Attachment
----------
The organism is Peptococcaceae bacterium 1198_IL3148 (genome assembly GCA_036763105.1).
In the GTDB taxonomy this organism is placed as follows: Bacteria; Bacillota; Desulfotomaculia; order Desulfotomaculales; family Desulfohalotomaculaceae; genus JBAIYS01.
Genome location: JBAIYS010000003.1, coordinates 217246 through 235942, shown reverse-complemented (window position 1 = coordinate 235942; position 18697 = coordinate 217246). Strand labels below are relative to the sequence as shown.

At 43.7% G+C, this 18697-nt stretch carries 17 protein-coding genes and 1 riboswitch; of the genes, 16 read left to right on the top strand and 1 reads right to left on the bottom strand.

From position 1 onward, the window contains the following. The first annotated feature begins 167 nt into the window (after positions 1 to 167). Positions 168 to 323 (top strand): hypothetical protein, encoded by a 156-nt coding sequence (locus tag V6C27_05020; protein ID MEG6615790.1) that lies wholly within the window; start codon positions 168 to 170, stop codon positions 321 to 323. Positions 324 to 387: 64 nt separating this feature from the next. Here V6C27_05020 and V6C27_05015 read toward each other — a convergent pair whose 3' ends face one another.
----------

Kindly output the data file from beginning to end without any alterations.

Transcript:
The organism is Peptococcaceae bacterium 1198_IL3148 (genome assembly GCA_036763105.1).
In the GTDB taxonomy this organism is placed as follows: Bacteria; Bacillota; Desulfotomaculia; order Desulfotomaculales; family Desulfohalotomaculaceae; genus JBAIYS01.
Genome location: JBAIYS010000003.1, coordinates 217246 through 235942, shown reverse-complemented (window position 1 = coordinate 235942; position 18697 = coordinate 217246). Strand labels below are relative to the sequence as shown.

At 43.7% G+C, this 18697-nt stretch carries 17 protein-coding genes and 1 riboswitch; of the genes, 16 read left to right on the top strand and 1 reads right to left on the bottom strand.

From position 1 onward, the window contains the following. The first annotated feature begins 167 nt into the window (after positions 1 to 167). Positions 168 to 323 (top strand): hypothetical protein, encoded by a 156-nt coding sequence (locus tag V6C27_05020; protein ID MEG6615790.1) that lies wholly within the window; start codon positions 168 to 170, stop codon positions 321 to 323. Positions 324 to 387: 64 nt separating this feature from the next. Here V6C27_05020 and V6C27_05015 read toward each other — a convergent pair whose 3' ends face one another.